Video On Demand

Regulating Religion in Africa

October 23, 2019 • 2:00 – 3:30 pm EDT
Governments throughout Africa employ religious slogans, symbols, and doctrine to advance their political interests and to undermine religiously inspired sources of violence. Different contexts and different state capacities produce different outcomes. States that intervene too frequently in the religious realm risk undermining religious authorities who are critical allies; too little regulation can create a vacuum that is exploited by violent actors. So how do states regulate religious spaces and for what purpose? How does the state approach differ when there is strong religious diversity among the population versus when there is a large religious majority?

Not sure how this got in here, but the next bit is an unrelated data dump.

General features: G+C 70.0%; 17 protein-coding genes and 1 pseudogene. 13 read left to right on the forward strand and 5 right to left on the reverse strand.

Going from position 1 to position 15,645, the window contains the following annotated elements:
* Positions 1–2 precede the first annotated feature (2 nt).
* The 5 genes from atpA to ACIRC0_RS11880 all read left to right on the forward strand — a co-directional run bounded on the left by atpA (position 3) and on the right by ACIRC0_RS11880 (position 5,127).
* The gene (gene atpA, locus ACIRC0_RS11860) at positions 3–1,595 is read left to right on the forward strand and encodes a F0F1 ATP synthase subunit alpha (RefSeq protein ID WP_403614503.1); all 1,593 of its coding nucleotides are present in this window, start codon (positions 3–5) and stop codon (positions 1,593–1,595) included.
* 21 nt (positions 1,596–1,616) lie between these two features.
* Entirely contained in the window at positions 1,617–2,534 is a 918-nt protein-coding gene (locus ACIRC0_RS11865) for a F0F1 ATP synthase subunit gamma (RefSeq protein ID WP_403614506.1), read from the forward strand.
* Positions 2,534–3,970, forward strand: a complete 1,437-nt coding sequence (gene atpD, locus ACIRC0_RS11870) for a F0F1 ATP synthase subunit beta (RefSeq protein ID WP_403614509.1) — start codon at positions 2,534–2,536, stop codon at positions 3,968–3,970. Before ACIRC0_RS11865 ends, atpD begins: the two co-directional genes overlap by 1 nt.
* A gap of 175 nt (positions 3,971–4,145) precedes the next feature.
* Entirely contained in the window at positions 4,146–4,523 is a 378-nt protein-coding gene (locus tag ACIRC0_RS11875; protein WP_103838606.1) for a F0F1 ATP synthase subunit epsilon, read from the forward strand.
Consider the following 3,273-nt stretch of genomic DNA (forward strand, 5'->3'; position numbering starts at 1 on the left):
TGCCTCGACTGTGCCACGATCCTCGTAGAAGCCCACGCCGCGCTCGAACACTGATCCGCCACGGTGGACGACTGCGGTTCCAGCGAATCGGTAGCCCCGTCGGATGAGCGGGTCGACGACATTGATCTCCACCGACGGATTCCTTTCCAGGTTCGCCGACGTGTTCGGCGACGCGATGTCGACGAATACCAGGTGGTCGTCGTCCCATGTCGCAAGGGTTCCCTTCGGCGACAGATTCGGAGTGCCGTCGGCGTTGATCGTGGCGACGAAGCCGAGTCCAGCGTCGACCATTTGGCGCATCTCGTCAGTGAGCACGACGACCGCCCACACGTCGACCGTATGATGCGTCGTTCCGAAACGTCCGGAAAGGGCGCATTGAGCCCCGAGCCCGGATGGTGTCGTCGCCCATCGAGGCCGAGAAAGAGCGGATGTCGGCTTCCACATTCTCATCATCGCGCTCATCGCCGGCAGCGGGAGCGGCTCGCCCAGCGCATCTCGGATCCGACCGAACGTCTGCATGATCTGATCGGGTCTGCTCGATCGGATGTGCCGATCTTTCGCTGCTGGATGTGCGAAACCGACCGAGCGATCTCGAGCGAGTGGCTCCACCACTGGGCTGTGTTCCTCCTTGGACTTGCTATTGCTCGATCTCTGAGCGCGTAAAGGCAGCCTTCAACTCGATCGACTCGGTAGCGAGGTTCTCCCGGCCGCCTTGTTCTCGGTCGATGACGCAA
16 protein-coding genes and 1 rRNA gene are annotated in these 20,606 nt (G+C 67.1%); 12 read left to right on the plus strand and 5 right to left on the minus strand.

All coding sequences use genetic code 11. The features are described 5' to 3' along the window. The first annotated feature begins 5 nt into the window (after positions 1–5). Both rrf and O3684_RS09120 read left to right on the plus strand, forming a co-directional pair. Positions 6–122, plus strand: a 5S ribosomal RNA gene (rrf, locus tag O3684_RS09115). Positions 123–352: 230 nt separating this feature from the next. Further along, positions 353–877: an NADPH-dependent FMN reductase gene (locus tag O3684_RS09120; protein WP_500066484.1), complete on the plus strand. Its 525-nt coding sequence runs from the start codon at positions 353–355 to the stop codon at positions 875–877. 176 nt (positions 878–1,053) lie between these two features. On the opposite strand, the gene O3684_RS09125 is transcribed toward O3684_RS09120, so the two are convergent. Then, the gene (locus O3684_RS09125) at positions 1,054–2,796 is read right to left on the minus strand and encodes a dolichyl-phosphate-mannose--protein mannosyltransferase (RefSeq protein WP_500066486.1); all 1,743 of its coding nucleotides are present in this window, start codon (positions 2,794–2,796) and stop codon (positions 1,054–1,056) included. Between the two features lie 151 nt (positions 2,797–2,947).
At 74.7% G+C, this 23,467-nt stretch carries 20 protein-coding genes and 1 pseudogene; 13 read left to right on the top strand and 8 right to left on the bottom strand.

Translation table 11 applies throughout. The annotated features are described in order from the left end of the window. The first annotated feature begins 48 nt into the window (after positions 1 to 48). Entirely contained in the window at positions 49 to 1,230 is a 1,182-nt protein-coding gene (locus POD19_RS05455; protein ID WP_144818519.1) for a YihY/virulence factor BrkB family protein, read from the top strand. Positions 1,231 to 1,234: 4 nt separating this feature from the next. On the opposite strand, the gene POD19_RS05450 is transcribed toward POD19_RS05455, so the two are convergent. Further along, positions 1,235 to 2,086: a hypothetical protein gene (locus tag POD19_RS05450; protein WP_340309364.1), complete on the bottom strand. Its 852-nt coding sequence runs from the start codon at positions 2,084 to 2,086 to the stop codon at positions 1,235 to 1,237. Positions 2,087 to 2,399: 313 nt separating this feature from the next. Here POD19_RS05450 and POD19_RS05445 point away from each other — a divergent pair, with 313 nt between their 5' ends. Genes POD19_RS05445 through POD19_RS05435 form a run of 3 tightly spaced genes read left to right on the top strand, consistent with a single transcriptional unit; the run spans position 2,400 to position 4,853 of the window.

Our panelists will discuss how different states in North Africa and sub-Saharan Africa are approaching this issue and what contraints they face when exerting control over the religious realm.
This panel is part of the project Faith in the Balance which analyzes the distinct ways that the governments of Morocco, Tunisia, Nigeria, Kenya, and Burkina Faso attempt to manage religious affairs. The book aims to identify the objectives and consequences of state religious policies.

We are grateful to the Henry Luce Foundation for its generous support of this study.

Haim Malka

Vice President, Metropolitan Group

Barthelemy Bazemo

Policy Analyst, Africa Faith and Justice Network

Jennifer Cooke

Director of the Institute for African Studies, George Washington University

Mvemba Dizolele

Adjunct Lecturer, Johns Hopkins School of Advanced International Studies

Intissar Fakir

Fellow and Editor in Chief for Sada, Carnegie Endowment for International Peace